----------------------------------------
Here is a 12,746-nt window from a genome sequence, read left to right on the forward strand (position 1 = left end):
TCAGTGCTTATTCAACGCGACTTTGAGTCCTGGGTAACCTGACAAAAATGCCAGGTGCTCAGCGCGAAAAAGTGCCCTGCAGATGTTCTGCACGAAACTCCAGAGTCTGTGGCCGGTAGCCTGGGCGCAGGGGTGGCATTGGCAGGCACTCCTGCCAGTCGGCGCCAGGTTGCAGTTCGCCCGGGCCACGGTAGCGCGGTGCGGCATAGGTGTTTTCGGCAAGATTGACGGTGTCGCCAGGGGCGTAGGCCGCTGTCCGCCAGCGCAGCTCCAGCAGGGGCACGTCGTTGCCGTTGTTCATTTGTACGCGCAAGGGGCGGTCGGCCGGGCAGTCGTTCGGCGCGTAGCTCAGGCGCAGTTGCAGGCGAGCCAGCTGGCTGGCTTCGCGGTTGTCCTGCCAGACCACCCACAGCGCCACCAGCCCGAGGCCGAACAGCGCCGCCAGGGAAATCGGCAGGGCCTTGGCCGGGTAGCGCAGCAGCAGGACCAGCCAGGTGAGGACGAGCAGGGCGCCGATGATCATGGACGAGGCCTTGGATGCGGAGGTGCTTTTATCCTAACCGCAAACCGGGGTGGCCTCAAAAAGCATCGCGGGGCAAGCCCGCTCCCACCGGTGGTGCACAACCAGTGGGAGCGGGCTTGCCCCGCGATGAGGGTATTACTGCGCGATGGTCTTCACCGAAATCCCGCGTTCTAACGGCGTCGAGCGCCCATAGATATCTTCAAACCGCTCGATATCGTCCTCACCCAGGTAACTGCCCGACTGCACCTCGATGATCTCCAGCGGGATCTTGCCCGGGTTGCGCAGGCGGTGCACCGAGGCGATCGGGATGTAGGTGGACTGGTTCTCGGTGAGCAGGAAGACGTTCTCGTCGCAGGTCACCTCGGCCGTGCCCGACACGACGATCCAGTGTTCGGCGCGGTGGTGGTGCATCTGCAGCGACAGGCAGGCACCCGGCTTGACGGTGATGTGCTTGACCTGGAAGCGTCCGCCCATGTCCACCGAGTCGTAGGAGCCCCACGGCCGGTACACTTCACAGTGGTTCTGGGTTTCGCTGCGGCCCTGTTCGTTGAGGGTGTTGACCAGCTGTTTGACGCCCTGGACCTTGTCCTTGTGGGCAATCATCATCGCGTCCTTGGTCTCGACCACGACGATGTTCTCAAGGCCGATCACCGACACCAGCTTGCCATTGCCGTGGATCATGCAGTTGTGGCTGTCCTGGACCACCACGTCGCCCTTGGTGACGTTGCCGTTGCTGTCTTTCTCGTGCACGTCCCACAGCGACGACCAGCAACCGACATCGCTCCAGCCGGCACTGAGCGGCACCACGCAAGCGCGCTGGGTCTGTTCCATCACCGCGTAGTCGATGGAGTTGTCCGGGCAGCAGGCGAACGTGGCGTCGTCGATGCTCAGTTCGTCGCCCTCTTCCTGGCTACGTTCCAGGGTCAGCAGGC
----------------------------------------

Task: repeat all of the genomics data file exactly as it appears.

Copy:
Here is a 12,746-nt window from a genome sequence, read left to right on the forward strand (position 1 = left end):
TCAGTGCTTATTCAACGCGACTTTGAGTCCTGGGTAACCTGACAAAAATGCCAGGTGCTCAGCGCGAAAAAGTGCCCTGCAGATGTTCTGCACGAAACTCCAGAGTCTGTGGCCGGTAGCCTGGGCGCAGGGGTGGCATTGGCAGGCACTCCTGCCAGTCGGCGCCAGGTTGCAGTTCGCCCGGGCCACGGTAGCGCGGTGCGGCATAGGTGTTTTCGGCAAGATTGACGGTGTCGCCAGGGGCGTAGGCCGCTGTCCGCCAGCGCAGCTCCAGCAGGGGCACGTCGTTGCCGTTGTTCATTTGTACGCGCAAGGGGCGGTCGGCCGGGCAGTCGTTCGGCGCGTAGCTCAGGCGCAGTTGCAGGCGAGCCAGCTGGCTGGCTTCGCGGTTGTCCTGCCAGACCACCCACAGCGCCACCAGCCCGAGGCCGAACAGCGCCGCCAGGGAAATCGGCAGGGCCTTGGCCGGGTAGCGCAGCAGCAGGACCAGCCAGGTGAGGACGAGCAGGGCGCCGATGATCATGGACGAGGCCTTGGATGCGGAGGTGCTTTTATCCTAACCGCAAACCGGGGTGGCCTCAAAAAGCATCGCGGGGCAAGCCCGCTCCCACCGGTGGTGCACAACCAGTGGGAGCGGGCTTGCCCCGCGATGAGGGTATTACTGCGCGATGGTCTTCACCGAAATCCCGCGTTCTAACGGCGTCGAGCGCCCATAGATATCTTCAAACCGCTCGATATCGTCCTCACCCAGGTAACTGCCCGACTGCACCTCGATGATCTCCAGCGGGATCTTGCCCGGGTTGCGCAGGCGGTGCACCGAGGCGATCGGGATGTAGGTGGACTGGTTCTCGGTGAGCAGGAAGACGTTCTCGTCGCAGGTCACCTCGGCCGTGCCCGACACGACGATCCAGTGTTCGGCGCGGTGGTGGTGCATCTGCAGCGACAGGCAGGCACCCGGCTTGACGGTGATGTGCTTGACCTGGAAGCGTCCGCCCATGTCCACCGAGTCGTAGGAGCCCCACGGCCGGTACACTTCACAGTGGTTCTGGGTTTCGCTGCGGCCCTGTTCGTTGAGGGTGTTGACCAGCTGTTTGACGCCCTGGACCTTGTCCTTGTGGGCAATCATCATCGCGTCCTTGGTCTCGACCACGACGATGTTCTCAAGGCCGATCACCGACACCAGCTTGCCATTGCCGTGGATCATGCAGTTGTGGCTGTCCTGGACCACCACGTCGCCCTTGGTGACGTTGCCGTTGCTGTCTTTCTCGTGCACGTCCCACAGCGACGACCAGCAACCGACATCGCTCCAGCCGGCACTGAGCGGCACCACGCAAGCGCGCTGGGTCTGTTCCATCACCGCGTAGTCGATGGAGTTGTCCGGGCAGCAGGCGAACGTGGCGTCGTCGATGCTCAGTTCGTCGCCCTCTTCCTGGCTACGTTCCAGGGTCAGCAGGC